Pregnant women have plenty to worry about – from eating right to watching what medications they take. Before a woman realizes she’s pregnant, she may accidentally consume things that are unhealthy for her and the baby, such as alcohol or unsafe medications. One thing that women are most concerned about is whether or not the birth control pills they took before conception will lead to birth defects.
Luckily, that question has been answered.
According to a report by NPR, a study in Denmark that covered more than 880,000 births found that the overall rate of defects was consistent among women who had never taken the pill at all, those who used the pill before conception, and those who continued to take the pill in early pregnancy before realizing that they were pregnant. Overall, the study found about 25 defects per 1,000 births for all three groups of women.
This study is extremely important for pregnant women throughout the world because about 16 percent of women of childbearing age in the United States take birth control pills. When these pills are used, the failure rate of those pills is less than one percent – even so, nearly no woman can take her pill at the same time every day. Because of this, most embryos are exposed in some way to the pill and its effects. Additionally, the pill can linger in a woman’s body for a few months after conception, even after she stops taking it.
The findings within this study are reassuring for women who have used the pill but did not know they conceived or took the pill before conception. This isn’t the first study conducted on the subject, but it is certainly one of the more advanced studies to be published. The study confirms what previous research has already stated: There is no increase of birth defects when a woman uses birth control before or even after conception. This finding was published in the medical journal BMJ, which is used to determine patient and prescription data for contraceptive prescriptions.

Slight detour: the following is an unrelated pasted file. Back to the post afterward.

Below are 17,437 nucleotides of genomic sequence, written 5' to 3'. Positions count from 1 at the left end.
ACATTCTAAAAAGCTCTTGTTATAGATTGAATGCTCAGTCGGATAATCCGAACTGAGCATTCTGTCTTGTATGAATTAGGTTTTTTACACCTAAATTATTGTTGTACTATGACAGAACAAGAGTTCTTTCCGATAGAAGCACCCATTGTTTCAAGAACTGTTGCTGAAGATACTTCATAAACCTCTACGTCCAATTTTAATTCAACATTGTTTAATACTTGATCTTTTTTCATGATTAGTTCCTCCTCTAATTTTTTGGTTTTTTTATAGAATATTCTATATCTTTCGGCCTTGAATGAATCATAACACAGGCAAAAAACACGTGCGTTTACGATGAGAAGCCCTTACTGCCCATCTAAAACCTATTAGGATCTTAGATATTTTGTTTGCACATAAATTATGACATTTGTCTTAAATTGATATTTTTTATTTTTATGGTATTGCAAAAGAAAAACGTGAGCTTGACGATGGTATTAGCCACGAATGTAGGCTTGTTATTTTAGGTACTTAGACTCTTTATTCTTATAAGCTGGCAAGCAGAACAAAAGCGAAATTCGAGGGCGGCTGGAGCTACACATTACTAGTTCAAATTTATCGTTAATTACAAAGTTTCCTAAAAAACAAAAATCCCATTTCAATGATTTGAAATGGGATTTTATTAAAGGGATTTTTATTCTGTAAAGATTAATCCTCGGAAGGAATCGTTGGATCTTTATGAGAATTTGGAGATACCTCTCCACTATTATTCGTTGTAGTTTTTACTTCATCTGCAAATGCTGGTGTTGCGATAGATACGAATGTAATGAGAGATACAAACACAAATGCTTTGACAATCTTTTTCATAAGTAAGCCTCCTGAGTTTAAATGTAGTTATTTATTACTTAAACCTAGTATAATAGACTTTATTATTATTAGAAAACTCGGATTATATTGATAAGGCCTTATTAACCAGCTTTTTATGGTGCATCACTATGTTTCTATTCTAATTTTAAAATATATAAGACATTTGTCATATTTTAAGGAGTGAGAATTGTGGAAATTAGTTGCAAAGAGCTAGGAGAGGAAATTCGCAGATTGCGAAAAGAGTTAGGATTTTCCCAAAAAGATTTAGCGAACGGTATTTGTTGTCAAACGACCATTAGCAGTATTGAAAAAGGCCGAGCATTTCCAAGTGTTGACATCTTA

While the study did not conclude that birth control pills lead to birth defects, there was a small group of women within the sample that showed a higher risk of one type of defect, known as hypoplastic left heart syndrome. The likelihood of this defect increased when a woman used birth control early on in her pregnancy, but there were only three cases out of the 880,000 births monitored. Therefore, these results may be more genetic chance than a common risk.
If your baby suffered from a birth defect due to medication or medical malpractice, you may have a valid claim against the liable party. To find out, you will need to speak with a CT medical malpractice attorney. Contact Berkowitz Hanna today to schedule a no-obligation case evaluation.